What Online Teachers Need to Know

The majority of us teach the way we were taught growing up (Southern Regional Education Board, 2009). This presents a challenge for online faculty, who most likely received their education in a traditional, brick and mortar school. Online instruction is much different from face-to-face instruction. Over the past nine years, I have discovered four basic elements that contribute to being an effective online teacher.

1. Presence

  • Online instruction might be more convenient, but it takes much more of your time than on ground learning. An online course requires continuous interaction throughout the week.
  • Your presence is not required on a specific day or time but continuously to keep the learner challenged and engaged. The key is to find creative ways to enthuse the student to participate in the learning environment daily.
  • Students are expected to be engaged in the online learning environment but it doesn’t happen automatically. If you want your students to be engaged, you must model the type of behavior you seek.

2. Communication

  • In the online environment, communication is the key. The first thing to understand about communication is that the effect of the communication is not always what is written in black and white. You must read between the lines.
  • Good communication requires attention to detail and a reiteration of what the student has stated or asked. This helps you understand the communication and provides effective communication with the student.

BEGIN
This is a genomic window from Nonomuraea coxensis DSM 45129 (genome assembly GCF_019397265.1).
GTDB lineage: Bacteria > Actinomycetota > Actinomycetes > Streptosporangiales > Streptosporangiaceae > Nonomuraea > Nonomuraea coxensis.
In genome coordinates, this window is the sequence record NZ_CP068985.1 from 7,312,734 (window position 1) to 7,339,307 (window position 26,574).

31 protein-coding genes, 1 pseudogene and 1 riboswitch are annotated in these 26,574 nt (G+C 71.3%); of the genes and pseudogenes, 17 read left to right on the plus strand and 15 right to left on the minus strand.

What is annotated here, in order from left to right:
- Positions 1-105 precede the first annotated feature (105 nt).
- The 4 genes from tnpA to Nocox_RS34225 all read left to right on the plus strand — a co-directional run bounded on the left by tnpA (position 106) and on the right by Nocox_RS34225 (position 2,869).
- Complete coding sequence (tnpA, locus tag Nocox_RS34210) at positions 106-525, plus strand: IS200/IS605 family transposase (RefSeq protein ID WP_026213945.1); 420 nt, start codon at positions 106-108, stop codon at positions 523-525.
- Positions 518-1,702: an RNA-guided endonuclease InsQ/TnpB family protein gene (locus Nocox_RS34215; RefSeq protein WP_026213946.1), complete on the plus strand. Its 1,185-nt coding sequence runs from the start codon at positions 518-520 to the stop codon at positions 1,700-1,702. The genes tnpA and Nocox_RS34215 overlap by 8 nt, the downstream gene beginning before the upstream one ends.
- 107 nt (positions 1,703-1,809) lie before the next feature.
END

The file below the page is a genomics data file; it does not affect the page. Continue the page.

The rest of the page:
• Exceptional facilitators are open to many different avenues of communication. This is not limited to email and could include text, Skype, blogs, Facebook, Twitter, Pinterest, LinkedIn, and telephone contact information.
  • Avenues of communication have no effect if you do not respond. Respond to all communication within a 24-hour period (more quickly if you can).
  • Post your information and office hours in a highly visible place within the Learning Management System (LMS) so students know when and how they can reach you if they need a question answered.
  • Students do not have the benefit of your nonverbal communication. You must consider your words very carefully and think about how the student will perceive the words. Avoid using slang or any comments that might be misconstrued. Use positive words and tone to develop a trusting student/teacher relationship.

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